GLENDALE, Ariz. -- Kurt Warner is going back to the Super Bowl, a sweet journey for a 37-year-old quarterback considered washed up not so long ago.
Warner engineered Arizona's 32-25 victory over Philadelphia on Sunday in the NFC championship game, the culmination of an unlikely playoff run for a Cardinals franchise that had been the joke of the league for years.
Warner has been to the Super Bowl twice, in 1999 and 2001, as the ringmaster of the "Greatest Show on Turf" of the St. Louis Rams, and his cool leadership and ageless arm were perhaps the biggest reasons for Arizona's climb from the NFL's depths.
Warner threw four touchdown passes Sunday, three to the phenomenal Larry Fitzgerald. But his biggest was his fourth, an 8-yard middle screen to rookie Tim Hightower, who barreled over the goal line to give the Cardinals back the lead with 2:59 to play.
It came at the end of a 14-play, 72-yard drive that used up nearly eight minutes of the fourth quarter after the Eagles had rallied from an 18-point deficit to go ahead 25-24.
Warner completed 21 of 28 passes for 279 yards with no interceptions. When he left the field, he hugged his wife, Brenda.
He broke down when he talked about it later.
"She's been one of the few people who's been with me from the beginning," Warner said. "It was amazing. It was just joy, telling each other and it was unbelievable. There's nobody I'd rather share it with."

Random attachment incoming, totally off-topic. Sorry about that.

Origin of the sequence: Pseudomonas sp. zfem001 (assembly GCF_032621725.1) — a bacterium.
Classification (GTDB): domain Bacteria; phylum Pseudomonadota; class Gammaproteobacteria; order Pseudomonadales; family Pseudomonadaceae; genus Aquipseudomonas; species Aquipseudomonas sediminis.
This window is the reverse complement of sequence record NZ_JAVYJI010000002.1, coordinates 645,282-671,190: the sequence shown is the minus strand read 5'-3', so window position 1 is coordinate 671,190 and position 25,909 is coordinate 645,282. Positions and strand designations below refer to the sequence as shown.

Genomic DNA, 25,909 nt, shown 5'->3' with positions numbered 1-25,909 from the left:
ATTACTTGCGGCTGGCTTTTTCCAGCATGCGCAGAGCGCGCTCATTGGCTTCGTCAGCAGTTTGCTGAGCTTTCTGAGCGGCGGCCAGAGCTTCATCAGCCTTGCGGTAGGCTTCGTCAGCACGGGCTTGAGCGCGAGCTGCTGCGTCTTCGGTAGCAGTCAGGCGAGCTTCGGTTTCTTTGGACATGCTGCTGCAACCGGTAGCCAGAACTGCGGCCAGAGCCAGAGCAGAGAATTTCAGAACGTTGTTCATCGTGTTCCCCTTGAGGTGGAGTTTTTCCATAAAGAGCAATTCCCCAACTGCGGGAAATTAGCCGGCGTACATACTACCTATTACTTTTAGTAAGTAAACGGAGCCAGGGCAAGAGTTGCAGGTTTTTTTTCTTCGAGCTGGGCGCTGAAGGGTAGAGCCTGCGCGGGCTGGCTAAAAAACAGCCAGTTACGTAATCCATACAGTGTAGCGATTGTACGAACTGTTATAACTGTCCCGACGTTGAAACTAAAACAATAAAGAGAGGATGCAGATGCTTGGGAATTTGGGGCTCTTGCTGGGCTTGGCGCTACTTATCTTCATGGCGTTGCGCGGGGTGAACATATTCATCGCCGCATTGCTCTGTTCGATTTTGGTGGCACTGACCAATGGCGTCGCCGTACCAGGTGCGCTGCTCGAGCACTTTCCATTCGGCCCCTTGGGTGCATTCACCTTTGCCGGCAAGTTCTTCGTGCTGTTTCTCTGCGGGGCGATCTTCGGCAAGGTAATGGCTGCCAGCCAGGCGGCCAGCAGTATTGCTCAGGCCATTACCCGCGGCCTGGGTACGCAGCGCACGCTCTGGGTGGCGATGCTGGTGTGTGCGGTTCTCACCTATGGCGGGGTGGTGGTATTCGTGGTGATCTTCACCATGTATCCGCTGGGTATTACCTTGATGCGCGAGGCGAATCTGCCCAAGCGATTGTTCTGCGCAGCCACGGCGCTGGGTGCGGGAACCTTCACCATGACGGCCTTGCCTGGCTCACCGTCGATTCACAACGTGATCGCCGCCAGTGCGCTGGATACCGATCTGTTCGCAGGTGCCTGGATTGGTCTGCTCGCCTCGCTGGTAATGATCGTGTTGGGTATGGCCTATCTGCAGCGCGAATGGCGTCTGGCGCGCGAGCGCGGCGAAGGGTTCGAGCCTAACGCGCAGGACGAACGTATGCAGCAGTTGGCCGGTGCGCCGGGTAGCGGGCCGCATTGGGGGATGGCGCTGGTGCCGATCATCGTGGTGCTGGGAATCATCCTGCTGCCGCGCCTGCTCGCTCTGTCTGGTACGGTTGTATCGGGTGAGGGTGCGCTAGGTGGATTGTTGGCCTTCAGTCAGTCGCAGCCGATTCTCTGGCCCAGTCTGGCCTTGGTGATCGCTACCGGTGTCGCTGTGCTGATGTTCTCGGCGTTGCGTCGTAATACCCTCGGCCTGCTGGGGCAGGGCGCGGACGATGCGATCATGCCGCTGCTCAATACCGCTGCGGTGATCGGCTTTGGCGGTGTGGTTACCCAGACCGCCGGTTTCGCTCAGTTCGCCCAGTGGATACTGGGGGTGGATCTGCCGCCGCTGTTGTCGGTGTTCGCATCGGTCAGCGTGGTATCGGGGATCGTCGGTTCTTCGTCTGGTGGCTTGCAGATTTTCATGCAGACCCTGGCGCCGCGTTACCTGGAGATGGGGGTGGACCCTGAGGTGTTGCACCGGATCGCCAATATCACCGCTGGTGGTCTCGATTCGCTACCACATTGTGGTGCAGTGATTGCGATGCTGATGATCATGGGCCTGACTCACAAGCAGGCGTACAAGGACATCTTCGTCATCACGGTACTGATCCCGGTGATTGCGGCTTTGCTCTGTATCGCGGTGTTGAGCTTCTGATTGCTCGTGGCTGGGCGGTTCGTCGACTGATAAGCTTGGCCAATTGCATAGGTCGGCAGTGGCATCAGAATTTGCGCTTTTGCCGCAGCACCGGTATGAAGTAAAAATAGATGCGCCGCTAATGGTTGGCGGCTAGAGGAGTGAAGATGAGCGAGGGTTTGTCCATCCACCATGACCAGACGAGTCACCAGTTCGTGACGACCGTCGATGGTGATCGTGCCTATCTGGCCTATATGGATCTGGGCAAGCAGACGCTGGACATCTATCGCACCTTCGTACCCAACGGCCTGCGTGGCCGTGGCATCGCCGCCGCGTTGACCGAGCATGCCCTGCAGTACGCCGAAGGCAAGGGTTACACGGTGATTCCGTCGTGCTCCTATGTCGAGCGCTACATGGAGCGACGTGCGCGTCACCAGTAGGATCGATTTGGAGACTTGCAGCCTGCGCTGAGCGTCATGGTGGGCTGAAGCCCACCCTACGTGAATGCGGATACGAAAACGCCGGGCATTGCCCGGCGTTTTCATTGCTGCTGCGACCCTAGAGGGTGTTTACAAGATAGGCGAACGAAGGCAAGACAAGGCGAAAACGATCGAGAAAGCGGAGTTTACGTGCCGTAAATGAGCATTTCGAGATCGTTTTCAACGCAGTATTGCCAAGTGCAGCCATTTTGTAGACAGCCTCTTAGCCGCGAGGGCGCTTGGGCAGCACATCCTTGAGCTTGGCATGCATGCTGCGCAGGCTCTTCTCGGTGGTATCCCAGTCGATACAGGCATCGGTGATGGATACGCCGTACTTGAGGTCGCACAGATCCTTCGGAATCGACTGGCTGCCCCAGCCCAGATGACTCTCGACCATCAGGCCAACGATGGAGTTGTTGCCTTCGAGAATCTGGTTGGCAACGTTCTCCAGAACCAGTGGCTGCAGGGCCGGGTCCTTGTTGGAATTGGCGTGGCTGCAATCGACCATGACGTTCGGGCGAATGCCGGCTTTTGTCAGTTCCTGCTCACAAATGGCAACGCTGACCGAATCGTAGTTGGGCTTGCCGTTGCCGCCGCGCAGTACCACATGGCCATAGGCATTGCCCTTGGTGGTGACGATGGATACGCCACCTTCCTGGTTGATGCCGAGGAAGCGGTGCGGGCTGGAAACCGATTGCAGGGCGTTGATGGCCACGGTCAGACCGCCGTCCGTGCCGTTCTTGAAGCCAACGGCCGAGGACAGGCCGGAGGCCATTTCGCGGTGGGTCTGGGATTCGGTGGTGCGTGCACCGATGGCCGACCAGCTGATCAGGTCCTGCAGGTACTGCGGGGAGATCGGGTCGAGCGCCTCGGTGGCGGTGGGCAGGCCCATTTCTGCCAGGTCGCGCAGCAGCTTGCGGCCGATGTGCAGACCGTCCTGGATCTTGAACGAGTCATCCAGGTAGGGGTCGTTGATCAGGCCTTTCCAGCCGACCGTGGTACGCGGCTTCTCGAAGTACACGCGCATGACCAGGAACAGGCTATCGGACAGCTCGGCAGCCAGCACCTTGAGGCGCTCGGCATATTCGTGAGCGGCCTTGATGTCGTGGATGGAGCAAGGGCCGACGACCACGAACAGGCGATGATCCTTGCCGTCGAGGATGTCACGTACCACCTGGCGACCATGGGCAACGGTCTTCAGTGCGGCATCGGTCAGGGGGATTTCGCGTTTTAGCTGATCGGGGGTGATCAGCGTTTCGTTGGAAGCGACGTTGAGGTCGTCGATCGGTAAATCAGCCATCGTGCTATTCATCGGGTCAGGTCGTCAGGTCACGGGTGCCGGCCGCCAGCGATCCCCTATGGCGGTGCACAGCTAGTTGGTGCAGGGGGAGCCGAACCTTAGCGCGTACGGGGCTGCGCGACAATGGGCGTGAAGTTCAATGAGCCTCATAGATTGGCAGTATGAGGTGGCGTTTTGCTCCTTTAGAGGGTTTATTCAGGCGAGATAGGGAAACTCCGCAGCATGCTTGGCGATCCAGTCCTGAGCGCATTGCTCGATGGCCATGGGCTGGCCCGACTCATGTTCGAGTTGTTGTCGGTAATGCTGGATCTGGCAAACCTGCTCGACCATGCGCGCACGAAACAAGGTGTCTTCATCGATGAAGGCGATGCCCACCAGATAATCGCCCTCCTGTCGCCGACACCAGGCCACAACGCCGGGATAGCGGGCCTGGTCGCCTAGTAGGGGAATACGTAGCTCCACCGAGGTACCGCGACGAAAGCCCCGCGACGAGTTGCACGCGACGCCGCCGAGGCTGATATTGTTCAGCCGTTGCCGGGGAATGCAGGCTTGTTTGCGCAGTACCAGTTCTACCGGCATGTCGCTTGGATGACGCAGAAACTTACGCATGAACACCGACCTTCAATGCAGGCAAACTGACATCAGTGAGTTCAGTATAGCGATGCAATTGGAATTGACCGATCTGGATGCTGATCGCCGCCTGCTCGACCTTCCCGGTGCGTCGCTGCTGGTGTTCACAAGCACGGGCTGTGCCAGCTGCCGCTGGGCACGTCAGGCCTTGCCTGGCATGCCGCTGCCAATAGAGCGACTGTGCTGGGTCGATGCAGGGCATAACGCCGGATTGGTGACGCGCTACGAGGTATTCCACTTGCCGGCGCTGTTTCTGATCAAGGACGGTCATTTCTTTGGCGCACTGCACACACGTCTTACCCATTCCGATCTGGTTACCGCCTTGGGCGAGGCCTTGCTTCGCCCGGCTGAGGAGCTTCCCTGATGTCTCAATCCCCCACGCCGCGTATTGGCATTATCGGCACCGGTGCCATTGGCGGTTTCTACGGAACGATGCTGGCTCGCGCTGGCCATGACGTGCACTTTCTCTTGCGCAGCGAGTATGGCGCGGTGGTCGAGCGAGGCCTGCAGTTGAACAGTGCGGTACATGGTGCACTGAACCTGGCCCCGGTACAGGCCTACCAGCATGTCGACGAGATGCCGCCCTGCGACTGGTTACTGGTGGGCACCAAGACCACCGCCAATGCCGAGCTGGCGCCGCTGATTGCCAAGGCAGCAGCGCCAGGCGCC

"We had our struggles this year and I don't think anybody really knew what to expect coming into the playoffs," Warner said. "But I saw a bunch of guys band together and believe in one another and really do something that nobody expected us to do."
His teammates said they couldn't do it without their quarterback.
"He's been here before," Fitzgerald said. "He's been where we're all trying to go. He's held that trophy up and we've leaned on him this whole postseason."
Warner almost wasn't even Arizona's starter when the season began.
"That had to be very difficult, but there was never any complaints," coach Ken Whisenhunt said. "All he said he wanted was an opportunity. He got that and took advantage of it. To see the way he's played this year has been great for the game, in my opinion. To have a veteran player who's probably one of the greatest individuals you'll ever meet have success, after some ups and downs, is really why you play this game."
He was in a tight competition with young Matt Leinart in training camp before Whisenhunt announced he would go with Warner after the final preseason game. Whisenhunt said he thought Warner would do well, but not this well.
In leading the Cardinals to the NFC West title and their first home playoff game since 1947, Warner ranked second in the NFL in completions (401), completion percentage (67.1), yards passing (4,583) and passing touchdowns (30).
His early days in the league are well known, when he rose from obscurity by way of the Arena Football League and NFL Europe to get a chance to start when Trent Green was injured with the Rams.
"Kurt's an unbelievable guy," Hightower said. "He's the leader of our team. We're fortunate to have a guy like that. You couldn't ask for a better guy."
Copyright 2009 by The Associated Press